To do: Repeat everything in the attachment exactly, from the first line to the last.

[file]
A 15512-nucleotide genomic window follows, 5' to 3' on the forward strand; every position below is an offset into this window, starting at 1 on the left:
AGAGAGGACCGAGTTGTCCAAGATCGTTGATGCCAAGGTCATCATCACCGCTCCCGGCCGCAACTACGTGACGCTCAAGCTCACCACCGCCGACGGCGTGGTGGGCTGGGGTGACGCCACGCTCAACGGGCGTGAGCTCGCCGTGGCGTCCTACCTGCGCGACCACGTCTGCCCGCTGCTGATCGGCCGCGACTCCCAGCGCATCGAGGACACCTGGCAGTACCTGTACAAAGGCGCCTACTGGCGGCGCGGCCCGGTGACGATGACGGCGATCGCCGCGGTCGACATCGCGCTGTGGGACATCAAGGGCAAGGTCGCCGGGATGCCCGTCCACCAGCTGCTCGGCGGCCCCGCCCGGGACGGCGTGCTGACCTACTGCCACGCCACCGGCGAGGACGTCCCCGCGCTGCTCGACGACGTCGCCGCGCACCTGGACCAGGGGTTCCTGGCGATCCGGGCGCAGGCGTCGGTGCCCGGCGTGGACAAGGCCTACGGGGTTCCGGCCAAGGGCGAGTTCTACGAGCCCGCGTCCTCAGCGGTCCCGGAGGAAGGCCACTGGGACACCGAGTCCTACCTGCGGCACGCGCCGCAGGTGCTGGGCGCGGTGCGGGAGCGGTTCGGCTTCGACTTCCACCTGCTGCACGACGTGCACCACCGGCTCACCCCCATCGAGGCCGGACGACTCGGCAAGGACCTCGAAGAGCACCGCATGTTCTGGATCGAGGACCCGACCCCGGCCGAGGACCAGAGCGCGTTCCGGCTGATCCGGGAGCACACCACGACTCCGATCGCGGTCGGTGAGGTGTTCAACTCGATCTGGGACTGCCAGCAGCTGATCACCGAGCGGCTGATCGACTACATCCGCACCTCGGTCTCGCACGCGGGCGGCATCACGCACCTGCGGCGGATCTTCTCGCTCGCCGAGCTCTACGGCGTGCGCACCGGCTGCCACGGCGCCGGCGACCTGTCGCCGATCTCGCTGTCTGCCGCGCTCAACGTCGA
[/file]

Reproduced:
A 15512-nucleotide genomic window follows, 5' to 3' on the forward strand; every position below is an offset into this window, starting at 1 on the left:
AGAGAGGACCGAGTTGTCCAAGATCGTTGATGCCAAGGTCATCATCACCGCTCCCGGCCGCAACTACGTGACGCTCAAGCTCACCACCGCCGACGGCGTGGTGGGCTGGGGTGACGCCACGCTCAACGGGCGTGAGCTCGCCGTGGCGTCCTACCTGCGCGACCACGTCTGCCCGCTGCTGATCGGCCGCGACTCCCAGCGCATCGAGGACACCTGGCAGTACCTGTACAAAGGCGCCTACTGGCGGCGCGGCCCGGTGACGATGACGGCGATCGCCGCGGTCGACATCGCGCTGTGGGACATCAAGGGCAAGGTCGCCGGGATGCCCGTCCACCAGCTGCTCGGCGGCCCCGCCCGGGACGGCGTGCTGACCTACTGCCACGCCACCGGCGAGGACGTCCCCGCGCTGCTCGACGACGTCGCCGCGCACCTGGACCAGGGGTTCCTGGCGATCCGGGCGCAGGCGTCGGTGCCCGGCGTGGACAAGGCCTACGGGGTTCCGGCCAAGGGCGAGTTCTACGAGCCCGCGTCCTCAGCGGTCCCGGAGGAAGGCCACTGGGACACCGAGTCCTACCTGCGGCACGCGCCGCAGGTGCTGGGCGCGGTGCGGGAGCGGTTCGGCTTCGACTTCCACCTGCTGCACGACGTGCACCACCGGCTCACCCCCATCGAGGCCGGACGACTCGGCAAGGACCTCGAAGAGCACCGCATGTTCTGGATCGAGGACCCGACCCCGGCCGAGGACCAGAGCGCGTTCCGGCTGATCCGGGAGCACACCACGACTCCGATCGCGGTCGGTGAGGTGTTCAACTCGATCTGGGACTGCCAGCAGCTGATCACCGAGCGGCTGATCGACTACATCCGCACCTCGGTCTCGCACGCGGGCGGCATCACGCACCTGCGGCGGATCTTCTCGCTCGCCGAGCTCTACGGCGTGCGCACCGGCTGCCACGGCGCCGGCGACCTGTCGCCGATCTCGCTGTCTGCCGCGCTCAACGTCGA